Strict guidelines anticipated as UGA braces for Georgia football season

Credit: Curtis Compton

Credit: Curtis Compton

There haven’t been any games at the University of Georgia for six months and won’t be for at least another seven weeks. Nevertheless, Claude Felton has stayed busy.

Among other things, the Georgia Bulldogs’ longtime sports communications director has been taking measurements. You don’t get to be a Hall of Famer in your vocation without paying attention to details, and Felton has been doing that. He and his staff are trying to determine exactly how many reporters and photographers could be in the press box of Sanford Stadium and along the sidelines of Vince Dooley Field while adhering to social-distancing guidelines of staying six feet apart.

“One thing’s for sure,” Felton said this week, “there’s going to be much fewer people in the press box and photographers on the field than there have been in the past. It’s going to be significantly less than what we’re used to.”

For Georgia games against opponents such as Notre Dame last year, there can be upward of 500 media members in Sanford Stadium. There might not be a quarter of that allowed this fall, if any at all.

All that’s still being worked out, but this is where we are with college football. Planning and hoping.

In the past week, the SEC has pressed forward with plans to play a conference-only, 10-game schedule that will commence Sept. 26. On Tuesday, it was determined that ongoing workouts could continue and that preseason camp, such as it is, can get under way Aug. 17.

The ACC, Big Ten, Big 12 and Pac-12 and likewise have announced their plans for playing football, or not, this fall.

None of that is, of course, a guarantee that it will happen. That will be dependent upon thwarting the continued progression of an unrelenting coronavirus pandemic. But what has been proved to date is the Power 5 is willing to do whatever it takes to play football this fall.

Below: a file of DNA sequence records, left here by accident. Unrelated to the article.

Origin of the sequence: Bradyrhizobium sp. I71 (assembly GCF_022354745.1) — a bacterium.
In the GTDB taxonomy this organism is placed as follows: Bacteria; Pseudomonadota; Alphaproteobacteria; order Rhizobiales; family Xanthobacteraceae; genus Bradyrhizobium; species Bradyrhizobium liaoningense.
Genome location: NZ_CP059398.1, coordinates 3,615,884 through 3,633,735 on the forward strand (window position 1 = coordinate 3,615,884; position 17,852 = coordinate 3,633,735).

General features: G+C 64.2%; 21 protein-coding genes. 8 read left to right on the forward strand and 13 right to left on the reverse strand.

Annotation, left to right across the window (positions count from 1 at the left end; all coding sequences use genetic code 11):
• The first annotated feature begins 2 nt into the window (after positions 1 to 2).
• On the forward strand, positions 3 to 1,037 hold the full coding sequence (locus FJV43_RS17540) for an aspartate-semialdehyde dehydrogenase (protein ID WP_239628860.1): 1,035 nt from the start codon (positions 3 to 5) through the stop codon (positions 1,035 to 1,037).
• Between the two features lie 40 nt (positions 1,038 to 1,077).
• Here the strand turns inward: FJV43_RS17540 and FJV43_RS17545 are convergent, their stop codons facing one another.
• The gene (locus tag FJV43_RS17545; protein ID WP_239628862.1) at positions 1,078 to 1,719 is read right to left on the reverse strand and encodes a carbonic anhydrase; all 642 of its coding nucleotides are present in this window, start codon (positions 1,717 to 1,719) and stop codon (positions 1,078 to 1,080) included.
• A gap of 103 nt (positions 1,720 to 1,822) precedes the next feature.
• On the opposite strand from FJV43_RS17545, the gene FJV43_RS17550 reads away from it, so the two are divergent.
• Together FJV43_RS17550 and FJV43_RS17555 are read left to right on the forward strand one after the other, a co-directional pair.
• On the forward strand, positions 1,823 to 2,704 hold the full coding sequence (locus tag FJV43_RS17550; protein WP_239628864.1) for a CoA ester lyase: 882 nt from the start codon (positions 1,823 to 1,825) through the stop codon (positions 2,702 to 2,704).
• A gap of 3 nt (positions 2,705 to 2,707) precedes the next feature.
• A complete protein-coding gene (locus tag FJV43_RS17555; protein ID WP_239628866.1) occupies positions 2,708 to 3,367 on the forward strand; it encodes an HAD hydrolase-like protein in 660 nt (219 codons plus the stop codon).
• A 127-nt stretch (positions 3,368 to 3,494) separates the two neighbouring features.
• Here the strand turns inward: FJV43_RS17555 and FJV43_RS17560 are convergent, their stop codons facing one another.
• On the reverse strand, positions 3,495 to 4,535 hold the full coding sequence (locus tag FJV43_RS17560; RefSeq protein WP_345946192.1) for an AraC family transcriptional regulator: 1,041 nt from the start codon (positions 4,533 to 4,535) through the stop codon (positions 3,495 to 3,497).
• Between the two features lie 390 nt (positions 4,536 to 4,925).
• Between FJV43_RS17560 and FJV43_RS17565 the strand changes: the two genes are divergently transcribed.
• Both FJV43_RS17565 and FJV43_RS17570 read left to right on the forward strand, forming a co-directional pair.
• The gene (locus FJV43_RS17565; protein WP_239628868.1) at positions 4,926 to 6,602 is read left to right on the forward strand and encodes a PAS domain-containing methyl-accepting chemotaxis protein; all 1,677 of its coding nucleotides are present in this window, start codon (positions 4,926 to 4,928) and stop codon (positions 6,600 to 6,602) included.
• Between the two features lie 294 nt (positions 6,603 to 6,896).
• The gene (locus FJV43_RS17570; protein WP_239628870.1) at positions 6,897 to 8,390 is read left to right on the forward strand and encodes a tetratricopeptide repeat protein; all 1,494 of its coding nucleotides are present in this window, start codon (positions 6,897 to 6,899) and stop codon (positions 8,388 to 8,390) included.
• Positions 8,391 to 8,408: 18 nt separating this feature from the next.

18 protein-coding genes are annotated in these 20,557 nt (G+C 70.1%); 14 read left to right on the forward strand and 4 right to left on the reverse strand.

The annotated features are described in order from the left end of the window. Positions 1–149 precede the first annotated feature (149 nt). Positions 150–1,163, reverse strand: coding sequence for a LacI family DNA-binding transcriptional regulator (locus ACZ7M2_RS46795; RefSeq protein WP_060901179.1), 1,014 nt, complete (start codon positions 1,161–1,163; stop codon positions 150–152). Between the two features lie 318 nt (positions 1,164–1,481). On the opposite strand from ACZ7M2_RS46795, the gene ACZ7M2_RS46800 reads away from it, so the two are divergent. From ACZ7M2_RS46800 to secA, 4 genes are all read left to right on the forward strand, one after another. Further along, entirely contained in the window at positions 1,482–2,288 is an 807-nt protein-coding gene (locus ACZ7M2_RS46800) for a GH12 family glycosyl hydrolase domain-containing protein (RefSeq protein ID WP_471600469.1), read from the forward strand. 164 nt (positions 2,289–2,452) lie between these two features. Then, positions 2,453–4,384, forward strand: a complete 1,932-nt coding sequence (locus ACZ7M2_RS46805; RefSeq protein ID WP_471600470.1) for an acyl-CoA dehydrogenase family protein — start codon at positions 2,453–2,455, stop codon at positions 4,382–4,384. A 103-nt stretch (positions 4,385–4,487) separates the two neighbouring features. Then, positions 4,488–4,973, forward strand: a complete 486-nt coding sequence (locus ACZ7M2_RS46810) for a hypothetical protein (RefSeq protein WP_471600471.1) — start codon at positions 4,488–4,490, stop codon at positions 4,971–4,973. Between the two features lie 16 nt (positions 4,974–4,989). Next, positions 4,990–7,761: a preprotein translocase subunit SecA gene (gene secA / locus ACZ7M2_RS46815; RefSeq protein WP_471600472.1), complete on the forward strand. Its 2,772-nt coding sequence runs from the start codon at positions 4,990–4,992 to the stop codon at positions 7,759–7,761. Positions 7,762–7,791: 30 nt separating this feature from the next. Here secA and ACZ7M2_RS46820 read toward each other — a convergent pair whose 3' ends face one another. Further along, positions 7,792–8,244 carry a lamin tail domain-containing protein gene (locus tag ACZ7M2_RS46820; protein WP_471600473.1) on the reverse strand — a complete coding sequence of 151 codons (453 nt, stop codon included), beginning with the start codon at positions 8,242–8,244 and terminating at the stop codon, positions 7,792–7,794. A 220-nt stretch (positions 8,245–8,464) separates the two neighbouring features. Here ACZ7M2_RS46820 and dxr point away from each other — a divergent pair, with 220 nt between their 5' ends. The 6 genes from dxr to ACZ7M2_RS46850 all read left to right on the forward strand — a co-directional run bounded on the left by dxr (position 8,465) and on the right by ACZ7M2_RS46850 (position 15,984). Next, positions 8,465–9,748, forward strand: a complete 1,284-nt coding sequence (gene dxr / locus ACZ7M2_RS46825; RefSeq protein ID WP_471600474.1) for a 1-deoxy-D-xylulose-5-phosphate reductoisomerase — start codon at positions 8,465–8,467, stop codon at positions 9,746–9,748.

At UGA, the school reports a total of 441 confirmed cases of COVID-19 since March among its faculty, staff and students. The daily report, which is posted on the school’s website, does not differentiate between athletes and other groups.

The UGA Athletic Association has not responded to open-records requests for the number of confirmed cases specific to its athletes who were summoned to campus in June. UGA officials say it will respond eventually, but not until the 90-business-day grace period adopted by state law in 2016 for athletics-related information passes. That could be as late as November.

In the meantime, the SEC is pressing forward with fall athletics. The league is doing so with an eye on professional sports. To that end, the buzz word in the league currently is “bubble.”

The pro sports that have had the most success against the onslaught of COVID-19 outbreaks have been the NHL, MLS and the NBA. Those sports have sequestered their athletes in hotels and designated lodges where ingress and egress is controlled and monitored and player movements are meticulously traced.

In other words, “bubbles.”

Major League Baseball returned without similarly strict monitoring protocols, and there have been COVID-19 breakouts within some teams.

Georgia athletes have been effectively in a bubble since they were allowed to return to campus for voluntary workouts June 8. The underclassman football players are staying in dorms where no other students are currently housed. Upperclassmen are allowed to stay in off-campus housing, but they do so while having to report all their daily movements and interactions.